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  1. #16
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    Actually, it took a long time before anyone figured that out. A bit of harmless fun. I play at a small club, Jessheim, which is about 35km from Oslo. Oslo has some ridiculously strong clubs so perhaps I should start playing at one of these to get ready for you Bill.
    Once a Kiwi, Always a Kiwi.

  2. #17
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    Quote Originally Posted by CivicChessMan View Post
    Does anyone know what became of David Gollogly? I extracted a top 50 list from 30 years ago and attempted to fill in players' statuses.
    Code:
    1	  3016AM	 Small, Vernon A           	  CA	2353	Wellington
    2	  3003SM	 Sutton, Richard J         	  CI	2343	deceased
    3	  3383AM	 Ker, Anthony F            	  CI	2321	active
    4	  3002AM	 Garbett, Paul A           	  NS	2295	active
    5	  3178AM	 Nokes, Roger I            	  NS	2293	Christchurcn
    6	  3459AM	 Dive, Russell J           	  CI	2289	active
    6  	  3001VM	 Sarapu, Ortvin            	  AC	2289    deceased 
    8	  3251AM	 Sarfati, Jonathan D       	  WE	2285	USA
    9	  3206AM	 Watson, Bruce R           	  NS	2272	active
    10	  3199UM	 Green, Peter R            	  AC	2257	
    11	  3007AM	 Green, Ewen M             	  HP	2256	active
    12	  3416UM	 Levene, Mark              	    	2246	London, UK
    13	  3231UM	 Aptekar, Lev              	  CI	2243	Australia
    14	  3390UM	 Lloyd, Adrian J           	    	2242	
    15	  3025AM	 Carpinter, Anthony L      	  NS	2239	active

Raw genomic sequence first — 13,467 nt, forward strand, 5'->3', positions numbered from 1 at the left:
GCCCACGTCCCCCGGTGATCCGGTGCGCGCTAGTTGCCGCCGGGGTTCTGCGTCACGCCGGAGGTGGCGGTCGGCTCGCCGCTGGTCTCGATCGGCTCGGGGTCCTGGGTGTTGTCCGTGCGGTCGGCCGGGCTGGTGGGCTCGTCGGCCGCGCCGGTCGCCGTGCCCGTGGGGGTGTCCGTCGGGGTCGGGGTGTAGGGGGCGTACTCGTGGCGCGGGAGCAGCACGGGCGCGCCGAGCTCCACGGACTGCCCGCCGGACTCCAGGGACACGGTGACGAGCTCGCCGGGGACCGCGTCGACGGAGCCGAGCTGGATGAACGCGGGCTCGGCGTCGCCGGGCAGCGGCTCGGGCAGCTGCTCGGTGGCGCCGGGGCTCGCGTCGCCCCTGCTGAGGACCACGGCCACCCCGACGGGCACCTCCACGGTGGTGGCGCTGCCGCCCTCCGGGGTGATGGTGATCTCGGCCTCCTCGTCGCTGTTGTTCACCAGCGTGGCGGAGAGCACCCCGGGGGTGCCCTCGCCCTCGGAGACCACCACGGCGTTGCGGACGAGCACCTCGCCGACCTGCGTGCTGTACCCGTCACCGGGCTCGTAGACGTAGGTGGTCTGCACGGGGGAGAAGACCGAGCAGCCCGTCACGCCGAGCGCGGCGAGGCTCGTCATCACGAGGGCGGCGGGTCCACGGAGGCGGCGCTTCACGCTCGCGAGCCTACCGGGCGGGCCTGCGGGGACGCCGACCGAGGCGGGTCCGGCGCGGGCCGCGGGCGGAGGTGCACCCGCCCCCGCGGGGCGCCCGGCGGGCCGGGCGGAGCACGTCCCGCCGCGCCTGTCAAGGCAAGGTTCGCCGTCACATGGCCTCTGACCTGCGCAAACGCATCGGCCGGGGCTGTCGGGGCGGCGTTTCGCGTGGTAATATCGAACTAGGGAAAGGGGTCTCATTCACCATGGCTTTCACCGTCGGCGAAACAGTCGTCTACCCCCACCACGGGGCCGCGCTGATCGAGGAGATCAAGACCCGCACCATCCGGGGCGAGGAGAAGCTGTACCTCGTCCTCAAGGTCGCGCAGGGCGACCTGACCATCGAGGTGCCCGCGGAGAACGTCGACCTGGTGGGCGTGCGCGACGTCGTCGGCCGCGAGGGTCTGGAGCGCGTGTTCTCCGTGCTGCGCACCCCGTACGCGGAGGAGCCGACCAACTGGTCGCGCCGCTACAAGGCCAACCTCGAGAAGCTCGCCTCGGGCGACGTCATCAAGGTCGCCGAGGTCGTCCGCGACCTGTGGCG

16	  3552JM	 Martin, Benjamin M S      	  OT	2224	Aberdeen, UK
    17	  3174UM	 Beach, David H            	  CI	2211	
    18	  3314UM	 McLaren, Leonard J        	  GA	2204	active
    19	  3088AM	 Smith, Robert W           	  WT	2201	active
    20	  3616UM	 Hampl, Michael            	  CI	2185	
    20   	  3176AM	 Love, Anthony J           	  OT	2185	Dunedin
    22	  3292UM	 Gollogly, David A         	  NS	2184	
    23	  3163AM	 Clemance, Philip A        	  CI	2176    deceased 
    24	  3696AM	 Lukey, Stephen G          	  CA	2174	active
    24   	  3009AM	 Wansink, Robert           	  OT	2174	Dunedin
    26	  3482AM	 Spain, Graeme A           	  GA	2171	active
    27	  3011UM	 Leonhardt, Wolfgang       	  NS	2153	Perth, AUS
    28	  3208UM	 Cordue, Patrick L         	  CI	2148	Wellington
    29	  3005AM	 Stuart, Peter W           	  NS	2137	deceased 
    30	  3296UM	 Anderson, Bruce R         	  CA	2131	
    31	  3336UM	 Bates, Giles T H          	  CA	2120	
    32	  3460AM	 Dreyer, Martin P          	  AC	2115	active
    32   	  3026UM	 Whaley, Michael G         	  NS	2115	
    34	  3052UM	 Weir, Peter B             	  NS	2109	
    35	  3573UM	 Cooper, Paul R            	  AC	2104	
    36	  3041UM	 Metge, J Nigel            	  AC	2100	active
    37	  3503UM	 Ker, Charles M            	  PE	2096	
    38	  3029UM	 Jackson, Jon R            	  NE	2094
    39	  3151AM	 Freeman, Michael R        	  NP	2090	active
    40	  3255AM	 Noble, Mark F             	  PE	2089	active
    41	  3201AM	 Steadman, Michael V R     	  CI	2082	active
    42	  3629AM	 Wilson, Mark C            	  CA	2081	
    43	  3148AM	 Dowden, R Anthony         	  OT	2073	active
    44	  3603UM	 Reyn, Isidor              	    	2061	
    44   	  3440UM	 Spencer-Smith, Gregory J         OT    2061	
    46	  3512UM	 Alexander, Ben J          	    	2051	
    47	  3010UM	 Hensman, Peter J          	    	2050	
    48	  3034UM	 Baker, Chris P            	  CA	2048	
    49	  3028SM	 Haase, Graham G           	  OT	2044	deceased
    50	  3613UM	 Fitzpatrick, Simon P      	  AC	2041
    16 players are still active in New Zealand chess.

    Adrian Lloyd is probably still in Sydney. HE did play chess there.
    Bruce Anderson is in Christchurch and still an active bridge player - at which he has also excelled and represented NZ (as have the two Ker brothers).
    Michael Whaley is on the North Shore, and still playing correspondence chess